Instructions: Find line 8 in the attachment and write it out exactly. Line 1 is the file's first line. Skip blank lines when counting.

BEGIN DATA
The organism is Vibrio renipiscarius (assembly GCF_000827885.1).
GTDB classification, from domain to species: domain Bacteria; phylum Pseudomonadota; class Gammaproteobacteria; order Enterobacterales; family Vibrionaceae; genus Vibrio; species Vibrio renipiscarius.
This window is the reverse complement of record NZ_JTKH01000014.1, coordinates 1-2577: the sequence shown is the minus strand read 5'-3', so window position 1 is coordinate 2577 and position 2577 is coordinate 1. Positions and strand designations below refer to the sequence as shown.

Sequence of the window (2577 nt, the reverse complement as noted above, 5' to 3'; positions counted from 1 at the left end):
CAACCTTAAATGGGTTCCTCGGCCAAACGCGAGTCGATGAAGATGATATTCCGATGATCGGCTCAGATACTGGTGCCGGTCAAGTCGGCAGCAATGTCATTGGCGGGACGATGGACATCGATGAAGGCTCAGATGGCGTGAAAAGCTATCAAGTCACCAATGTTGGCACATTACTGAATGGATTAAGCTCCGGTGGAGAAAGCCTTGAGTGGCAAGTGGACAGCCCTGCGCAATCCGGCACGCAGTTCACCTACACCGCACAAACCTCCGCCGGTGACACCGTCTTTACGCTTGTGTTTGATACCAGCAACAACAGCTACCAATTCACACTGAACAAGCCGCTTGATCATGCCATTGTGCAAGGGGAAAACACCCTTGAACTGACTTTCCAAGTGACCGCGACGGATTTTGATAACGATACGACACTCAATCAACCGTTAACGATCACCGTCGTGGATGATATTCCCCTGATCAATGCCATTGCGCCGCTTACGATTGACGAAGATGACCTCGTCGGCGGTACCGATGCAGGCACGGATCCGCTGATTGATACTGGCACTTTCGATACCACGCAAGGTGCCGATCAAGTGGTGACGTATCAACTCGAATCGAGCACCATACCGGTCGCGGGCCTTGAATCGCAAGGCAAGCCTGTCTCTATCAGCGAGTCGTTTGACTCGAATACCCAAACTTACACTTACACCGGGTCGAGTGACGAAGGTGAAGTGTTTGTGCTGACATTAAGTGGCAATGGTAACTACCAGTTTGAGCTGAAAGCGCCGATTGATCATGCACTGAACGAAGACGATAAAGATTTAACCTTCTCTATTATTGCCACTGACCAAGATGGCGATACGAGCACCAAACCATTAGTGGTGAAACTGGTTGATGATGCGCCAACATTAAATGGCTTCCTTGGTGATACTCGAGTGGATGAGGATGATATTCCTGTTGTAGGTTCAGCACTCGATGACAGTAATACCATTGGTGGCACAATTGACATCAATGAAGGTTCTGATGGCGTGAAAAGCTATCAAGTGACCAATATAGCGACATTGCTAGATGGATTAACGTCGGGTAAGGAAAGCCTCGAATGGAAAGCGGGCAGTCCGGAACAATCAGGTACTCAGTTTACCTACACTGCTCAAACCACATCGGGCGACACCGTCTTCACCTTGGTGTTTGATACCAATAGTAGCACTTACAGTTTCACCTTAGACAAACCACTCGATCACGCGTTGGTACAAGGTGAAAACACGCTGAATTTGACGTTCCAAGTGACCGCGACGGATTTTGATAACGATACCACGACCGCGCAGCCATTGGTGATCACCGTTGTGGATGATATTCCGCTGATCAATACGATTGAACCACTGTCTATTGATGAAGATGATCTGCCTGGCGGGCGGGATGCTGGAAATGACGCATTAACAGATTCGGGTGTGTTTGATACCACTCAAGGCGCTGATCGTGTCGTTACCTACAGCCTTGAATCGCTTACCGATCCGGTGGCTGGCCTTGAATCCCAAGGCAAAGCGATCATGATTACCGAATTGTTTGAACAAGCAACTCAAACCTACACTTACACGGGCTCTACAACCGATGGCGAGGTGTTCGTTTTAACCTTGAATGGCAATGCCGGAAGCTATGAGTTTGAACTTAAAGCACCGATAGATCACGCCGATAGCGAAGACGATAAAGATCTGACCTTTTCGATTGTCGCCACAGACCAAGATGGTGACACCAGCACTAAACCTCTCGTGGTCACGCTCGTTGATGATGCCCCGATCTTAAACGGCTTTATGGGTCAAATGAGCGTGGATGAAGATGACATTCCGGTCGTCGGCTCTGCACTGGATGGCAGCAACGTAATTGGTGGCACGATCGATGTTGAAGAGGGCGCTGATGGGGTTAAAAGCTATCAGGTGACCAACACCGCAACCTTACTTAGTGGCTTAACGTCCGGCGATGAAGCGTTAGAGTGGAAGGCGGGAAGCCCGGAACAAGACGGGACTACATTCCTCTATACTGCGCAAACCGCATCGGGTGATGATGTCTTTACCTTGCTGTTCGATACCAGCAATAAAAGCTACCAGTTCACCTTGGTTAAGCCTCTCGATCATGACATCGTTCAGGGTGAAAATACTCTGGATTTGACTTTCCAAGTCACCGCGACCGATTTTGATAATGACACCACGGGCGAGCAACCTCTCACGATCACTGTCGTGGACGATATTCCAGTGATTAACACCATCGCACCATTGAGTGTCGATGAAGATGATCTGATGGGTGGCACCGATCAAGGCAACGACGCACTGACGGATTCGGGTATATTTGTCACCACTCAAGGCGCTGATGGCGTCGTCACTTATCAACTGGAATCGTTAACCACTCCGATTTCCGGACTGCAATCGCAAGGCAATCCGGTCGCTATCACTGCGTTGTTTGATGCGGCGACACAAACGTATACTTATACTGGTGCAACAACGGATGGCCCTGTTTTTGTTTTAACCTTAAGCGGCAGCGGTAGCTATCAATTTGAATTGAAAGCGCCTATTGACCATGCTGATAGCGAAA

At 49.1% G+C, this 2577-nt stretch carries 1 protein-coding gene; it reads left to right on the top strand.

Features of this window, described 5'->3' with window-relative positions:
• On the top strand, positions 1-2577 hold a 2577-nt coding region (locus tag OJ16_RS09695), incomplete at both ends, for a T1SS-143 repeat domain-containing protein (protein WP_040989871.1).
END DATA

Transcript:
• On the top strand, positions 1-2577 hold a 2577-nt coding region (locus tag OJ16_RS09695), incomplete at both ends, for a T1SS-143 repeat domain-containing protein (protein WP_040989871.1).